Of course in his speeches after 9-11, the war on terror dominated the conversation. Those seven years took their toll and sent the economy into a rapid downward spiral in Bush’s final year.
By 2009, Barack Obama took office right in the middle of the great recession he inherited.
He certainly recognized the dangers of globalization, but essentially he spoke in very general terms about jobs, instead focusing on the banks and the financial crisis, just hoping to stop the bleeding. He quickly got Congress on board, signing the broad and sweeping American Recovery and Reinvestment Act.
The Congressional Budget Office estimated that the stimulus saved 2.1 million jobs by the last quarter of 2009, boosting the economy by up to 3.5 percent and lowering the unemployment rate by as much as 2.1 percent.
By 2011, the recovery was in full swing and things seemed to be looking up. But once again, the world economy was the lynchpin for seeking progress in jobs. And yes, acknowledging the downturn in industrial manufacturing.
And with 20-20 hindsight, you can see the seeds of the election of 2016 being planted in the minds of the people left behind. Certainly a familiar theme. The message is, get on the train. But in the workers’ minds, they were either thrown off or the train never stopped at the station.
2012 was an election year and maybe Obama saw the light? Again, with 20-20 hindsight this sounds very different.
It’s also easy to see how Congress failed to help Obama get anything done.
Fact Check via The Wall Street Journal: In reality, it took until September 2014 and November 2015 when Treasury officials announced that they would tighten rules and make it harder for companies to move their tax addresses overseas. Legislative efforts never advanced.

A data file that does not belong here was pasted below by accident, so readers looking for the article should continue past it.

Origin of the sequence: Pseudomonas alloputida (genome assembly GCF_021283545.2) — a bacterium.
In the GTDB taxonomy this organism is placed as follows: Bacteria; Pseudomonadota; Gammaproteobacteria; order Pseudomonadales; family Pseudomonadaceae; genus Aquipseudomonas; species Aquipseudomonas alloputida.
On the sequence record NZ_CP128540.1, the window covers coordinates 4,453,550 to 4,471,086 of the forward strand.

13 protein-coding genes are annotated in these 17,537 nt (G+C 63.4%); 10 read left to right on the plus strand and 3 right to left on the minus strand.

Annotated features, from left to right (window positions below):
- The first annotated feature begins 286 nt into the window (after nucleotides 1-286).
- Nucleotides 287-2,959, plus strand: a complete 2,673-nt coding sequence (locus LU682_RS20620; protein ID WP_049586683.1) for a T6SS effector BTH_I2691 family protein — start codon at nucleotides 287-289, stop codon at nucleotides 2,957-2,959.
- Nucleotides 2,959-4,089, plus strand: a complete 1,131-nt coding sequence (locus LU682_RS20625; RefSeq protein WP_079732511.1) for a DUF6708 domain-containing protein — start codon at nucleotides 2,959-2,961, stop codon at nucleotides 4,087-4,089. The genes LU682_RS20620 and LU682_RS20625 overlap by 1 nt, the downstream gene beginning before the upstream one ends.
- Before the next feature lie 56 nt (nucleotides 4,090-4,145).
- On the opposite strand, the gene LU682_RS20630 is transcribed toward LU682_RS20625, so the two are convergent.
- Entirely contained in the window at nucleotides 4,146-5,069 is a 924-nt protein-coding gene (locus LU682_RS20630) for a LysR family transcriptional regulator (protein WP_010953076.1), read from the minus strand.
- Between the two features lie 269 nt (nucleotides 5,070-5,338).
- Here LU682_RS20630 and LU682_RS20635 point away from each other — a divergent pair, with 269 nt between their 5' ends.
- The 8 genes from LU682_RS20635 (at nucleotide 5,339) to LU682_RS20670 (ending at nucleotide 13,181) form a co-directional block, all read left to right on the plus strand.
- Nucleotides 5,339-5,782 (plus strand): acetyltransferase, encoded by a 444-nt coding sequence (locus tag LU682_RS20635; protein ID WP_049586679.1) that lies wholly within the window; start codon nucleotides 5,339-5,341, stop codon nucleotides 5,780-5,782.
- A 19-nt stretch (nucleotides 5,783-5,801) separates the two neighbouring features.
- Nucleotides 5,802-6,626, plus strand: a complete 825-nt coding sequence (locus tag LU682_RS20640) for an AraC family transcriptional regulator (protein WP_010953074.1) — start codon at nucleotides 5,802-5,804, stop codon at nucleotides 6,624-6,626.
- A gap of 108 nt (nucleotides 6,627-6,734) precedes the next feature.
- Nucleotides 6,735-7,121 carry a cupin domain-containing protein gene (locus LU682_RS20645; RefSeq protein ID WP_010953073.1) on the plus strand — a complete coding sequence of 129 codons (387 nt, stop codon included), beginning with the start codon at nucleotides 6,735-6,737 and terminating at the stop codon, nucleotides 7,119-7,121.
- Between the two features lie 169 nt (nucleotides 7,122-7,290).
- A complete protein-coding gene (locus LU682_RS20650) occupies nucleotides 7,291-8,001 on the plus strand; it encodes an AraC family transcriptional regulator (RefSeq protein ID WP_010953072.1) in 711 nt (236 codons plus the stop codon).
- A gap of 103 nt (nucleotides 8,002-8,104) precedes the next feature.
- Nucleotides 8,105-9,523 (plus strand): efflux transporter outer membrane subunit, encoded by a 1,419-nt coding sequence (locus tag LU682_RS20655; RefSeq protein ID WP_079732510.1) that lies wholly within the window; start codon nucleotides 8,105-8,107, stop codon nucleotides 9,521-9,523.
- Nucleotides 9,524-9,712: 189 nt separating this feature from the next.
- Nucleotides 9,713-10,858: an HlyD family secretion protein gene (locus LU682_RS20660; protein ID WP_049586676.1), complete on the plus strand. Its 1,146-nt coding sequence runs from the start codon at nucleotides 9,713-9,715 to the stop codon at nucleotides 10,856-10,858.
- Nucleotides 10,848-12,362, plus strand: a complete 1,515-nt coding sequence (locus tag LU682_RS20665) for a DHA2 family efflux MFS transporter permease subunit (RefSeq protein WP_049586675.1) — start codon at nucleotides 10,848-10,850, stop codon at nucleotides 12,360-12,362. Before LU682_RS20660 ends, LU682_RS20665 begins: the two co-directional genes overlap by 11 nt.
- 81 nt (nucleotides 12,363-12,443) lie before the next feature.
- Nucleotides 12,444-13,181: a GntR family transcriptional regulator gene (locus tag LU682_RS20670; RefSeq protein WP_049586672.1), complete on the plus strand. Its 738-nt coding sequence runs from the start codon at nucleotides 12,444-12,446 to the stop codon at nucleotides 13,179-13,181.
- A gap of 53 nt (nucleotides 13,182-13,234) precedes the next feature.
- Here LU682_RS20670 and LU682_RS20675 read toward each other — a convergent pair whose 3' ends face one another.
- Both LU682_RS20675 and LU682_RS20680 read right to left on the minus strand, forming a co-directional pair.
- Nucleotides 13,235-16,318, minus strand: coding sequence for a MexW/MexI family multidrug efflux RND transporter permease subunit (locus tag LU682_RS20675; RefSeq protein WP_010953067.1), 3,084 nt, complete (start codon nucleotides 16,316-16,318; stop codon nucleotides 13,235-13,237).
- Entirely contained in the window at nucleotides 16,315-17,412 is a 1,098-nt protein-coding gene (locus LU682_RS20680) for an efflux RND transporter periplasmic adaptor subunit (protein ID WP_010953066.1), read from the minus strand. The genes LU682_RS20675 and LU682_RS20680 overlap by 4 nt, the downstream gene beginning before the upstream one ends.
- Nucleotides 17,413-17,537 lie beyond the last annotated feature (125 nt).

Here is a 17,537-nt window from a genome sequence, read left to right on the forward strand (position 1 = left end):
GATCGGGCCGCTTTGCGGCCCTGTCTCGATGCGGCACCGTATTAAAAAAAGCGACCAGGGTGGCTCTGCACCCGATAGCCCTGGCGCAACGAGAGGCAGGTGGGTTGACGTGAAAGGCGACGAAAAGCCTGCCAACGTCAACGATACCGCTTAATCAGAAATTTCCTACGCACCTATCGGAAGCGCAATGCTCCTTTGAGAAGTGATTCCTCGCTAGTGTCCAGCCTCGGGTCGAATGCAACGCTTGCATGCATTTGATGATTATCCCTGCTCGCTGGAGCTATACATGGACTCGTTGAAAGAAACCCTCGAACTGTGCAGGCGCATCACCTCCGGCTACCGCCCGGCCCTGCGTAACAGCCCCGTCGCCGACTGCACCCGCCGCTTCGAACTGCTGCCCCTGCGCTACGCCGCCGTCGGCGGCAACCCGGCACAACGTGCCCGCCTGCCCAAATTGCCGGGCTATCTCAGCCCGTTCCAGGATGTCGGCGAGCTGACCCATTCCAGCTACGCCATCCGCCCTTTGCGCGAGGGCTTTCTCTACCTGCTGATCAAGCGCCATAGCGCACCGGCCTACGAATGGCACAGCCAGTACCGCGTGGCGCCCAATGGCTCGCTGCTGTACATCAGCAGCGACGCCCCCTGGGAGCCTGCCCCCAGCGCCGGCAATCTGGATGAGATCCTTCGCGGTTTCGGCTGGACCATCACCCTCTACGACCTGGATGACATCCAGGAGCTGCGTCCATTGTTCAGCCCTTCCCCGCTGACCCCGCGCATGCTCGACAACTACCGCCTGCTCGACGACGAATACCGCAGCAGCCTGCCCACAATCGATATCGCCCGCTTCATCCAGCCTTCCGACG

Fact Check via Washington Post: This has been a frequent refrain for the president. He first proposed in 2009 a $12 billion “American Graduate Initiative” for community colleges, but the plan was scaled back to just $2 billion over four years; only $1 billion in grants have been awarded. After the State of the Union address, the president called for an $8 billion fund called the “Community College to Career Fund.” But the plan also went nowhere.
Needless to say, there was no shortage of talk. Which brings us to the final two years of the Obama Administration and a lot of lofty goals.
Fact Check via Politico: Obama launched the TechHire initiative, which got companies and communities to offer training, such as coding boot camps, to low-income workers and minorities. And the administration launched a $100 million grant competition for innovative training programs.
By the time Obama delivered his final State of the Union Address, he was ready for a victory lap.
But after seven years in the White House, he finally seemed to face the reality that outside forces were pulling harder and faster than even he could keep up with.